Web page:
Virtualisation is becoming so popular that businesses are finally seeing the technology being packaged with the solutions they already know and love. The Windows operating system is a great example of a solution that grants you access to features like containers and software-defined storage.
The Windows Server operating system has been around for decades. As an advanced option for onsite servers, this operating system grants access to high-level access management settings, DNS customizations, and network configuration management. In fact, it’s such a complicated solution that Microsoft offers certification courses for each version of the operating system.
The most recent iteration of this operating system is Windows Server 2016 (WS16). Released on October 12th, 2016, Microsoft’s latest server software included countless improvements to its networking and user management features. Where it really shines however, is in the ways it handles virtualized computing.
As with just about anything in the virtualization world, containers dominate the WS16 conversation. Containers use software to aggregate the bare minimum requirements that one application needs to run — hardware, software and operating system — and deliver that package across a network to computers that lack one or more of those requirements. For example, if you want to run a Mac application that requires a huge amount of processing power on a bare-bones Windows workstation, you can create a container with the necessary components on your server and let the workstation access it remotely.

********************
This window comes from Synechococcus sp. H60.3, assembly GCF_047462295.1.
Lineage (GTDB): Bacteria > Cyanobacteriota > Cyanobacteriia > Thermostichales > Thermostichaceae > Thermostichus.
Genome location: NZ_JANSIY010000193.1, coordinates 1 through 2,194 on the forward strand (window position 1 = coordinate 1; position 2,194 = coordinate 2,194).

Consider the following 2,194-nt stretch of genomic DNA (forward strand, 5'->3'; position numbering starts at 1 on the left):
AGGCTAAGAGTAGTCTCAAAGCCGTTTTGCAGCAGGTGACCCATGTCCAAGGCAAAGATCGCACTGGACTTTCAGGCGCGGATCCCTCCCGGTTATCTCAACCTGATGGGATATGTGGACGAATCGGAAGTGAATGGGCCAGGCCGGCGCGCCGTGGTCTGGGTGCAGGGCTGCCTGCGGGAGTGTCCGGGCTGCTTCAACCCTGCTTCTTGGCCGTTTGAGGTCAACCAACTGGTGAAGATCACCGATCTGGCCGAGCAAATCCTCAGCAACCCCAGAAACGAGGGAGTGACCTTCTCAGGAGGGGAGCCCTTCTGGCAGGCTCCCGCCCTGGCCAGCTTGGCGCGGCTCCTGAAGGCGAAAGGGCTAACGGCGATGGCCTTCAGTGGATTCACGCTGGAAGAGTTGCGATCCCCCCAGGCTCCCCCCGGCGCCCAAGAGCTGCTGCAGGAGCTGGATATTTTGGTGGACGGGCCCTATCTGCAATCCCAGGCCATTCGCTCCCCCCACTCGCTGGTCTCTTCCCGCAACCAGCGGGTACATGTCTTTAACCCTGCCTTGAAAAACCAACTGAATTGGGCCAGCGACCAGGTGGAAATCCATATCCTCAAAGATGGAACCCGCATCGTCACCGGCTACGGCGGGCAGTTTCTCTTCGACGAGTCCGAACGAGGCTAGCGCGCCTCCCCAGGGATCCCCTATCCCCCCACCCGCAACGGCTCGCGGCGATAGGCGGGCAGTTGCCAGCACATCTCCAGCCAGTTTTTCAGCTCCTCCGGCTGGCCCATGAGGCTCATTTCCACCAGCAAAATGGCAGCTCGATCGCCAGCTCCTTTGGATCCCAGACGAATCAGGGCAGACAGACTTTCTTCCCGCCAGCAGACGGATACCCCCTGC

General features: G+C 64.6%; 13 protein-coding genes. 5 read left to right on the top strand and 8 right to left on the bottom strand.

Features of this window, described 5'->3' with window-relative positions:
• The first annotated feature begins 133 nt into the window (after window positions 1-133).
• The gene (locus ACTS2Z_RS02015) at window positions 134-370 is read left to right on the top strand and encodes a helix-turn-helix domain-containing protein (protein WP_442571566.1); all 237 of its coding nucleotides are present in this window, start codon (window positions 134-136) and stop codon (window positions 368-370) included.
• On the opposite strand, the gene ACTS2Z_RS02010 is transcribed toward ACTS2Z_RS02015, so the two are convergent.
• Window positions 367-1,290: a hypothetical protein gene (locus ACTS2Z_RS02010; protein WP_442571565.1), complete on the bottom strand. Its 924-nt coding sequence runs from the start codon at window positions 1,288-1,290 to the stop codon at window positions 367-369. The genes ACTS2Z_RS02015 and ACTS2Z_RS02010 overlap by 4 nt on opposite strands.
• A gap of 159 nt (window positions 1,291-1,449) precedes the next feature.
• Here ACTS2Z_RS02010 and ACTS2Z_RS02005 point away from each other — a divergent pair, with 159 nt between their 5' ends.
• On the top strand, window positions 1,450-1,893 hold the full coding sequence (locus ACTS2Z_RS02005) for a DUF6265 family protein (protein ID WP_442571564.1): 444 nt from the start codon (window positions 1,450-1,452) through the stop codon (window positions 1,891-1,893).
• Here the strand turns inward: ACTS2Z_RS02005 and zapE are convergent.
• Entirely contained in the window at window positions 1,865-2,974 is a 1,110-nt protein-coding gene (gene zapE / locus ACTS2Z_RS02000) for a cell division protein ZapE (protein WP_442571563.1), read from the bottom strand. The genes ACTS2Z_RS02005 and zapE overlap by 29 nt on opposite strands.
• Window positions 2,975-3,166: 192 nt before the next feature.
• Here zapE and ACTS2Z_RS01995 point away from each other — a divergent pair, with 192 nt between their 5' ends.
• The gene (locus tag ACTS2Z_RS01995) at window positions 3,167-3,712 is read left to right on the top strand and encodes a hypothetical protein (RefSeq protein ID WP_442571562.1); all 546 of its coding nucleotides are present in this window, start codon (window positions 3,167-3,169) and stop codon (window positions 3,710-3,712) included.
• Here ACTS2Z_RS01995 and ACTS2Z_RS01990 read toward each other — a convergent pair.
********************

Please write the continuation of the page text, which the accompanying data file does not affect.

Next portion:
WS16 users have access to two types of container deployments: Hyper-V and Windows Server containers. To the average business owner, the differences between these two options is minute, but what is important is Microsoft’s commitment to compatibility. If virtualization is important to you, choosing WS16 is a great way to ensure that you’ll be ready for whatever develops among the disparate providers.
Another great virtualization feature in WS16 is software-defined storage (SDS). It’s a complicated solution, but it essentially allows you to create hard drive partitions outside of the confines of hardware limitations. You can create a single drive by pooling storage space from three different servers, or you can create several separate drives for virtualized workstations to access.
Obviously, managing a server is no easy task — regardless of whether or not you implement a virtualized infrastructure. That complexity comes with some compatibility issues; if your business relies on old software, it may not have been updated to run with WS16. For everything from creating a transition plan to managing your virtualized framework, give us a call today.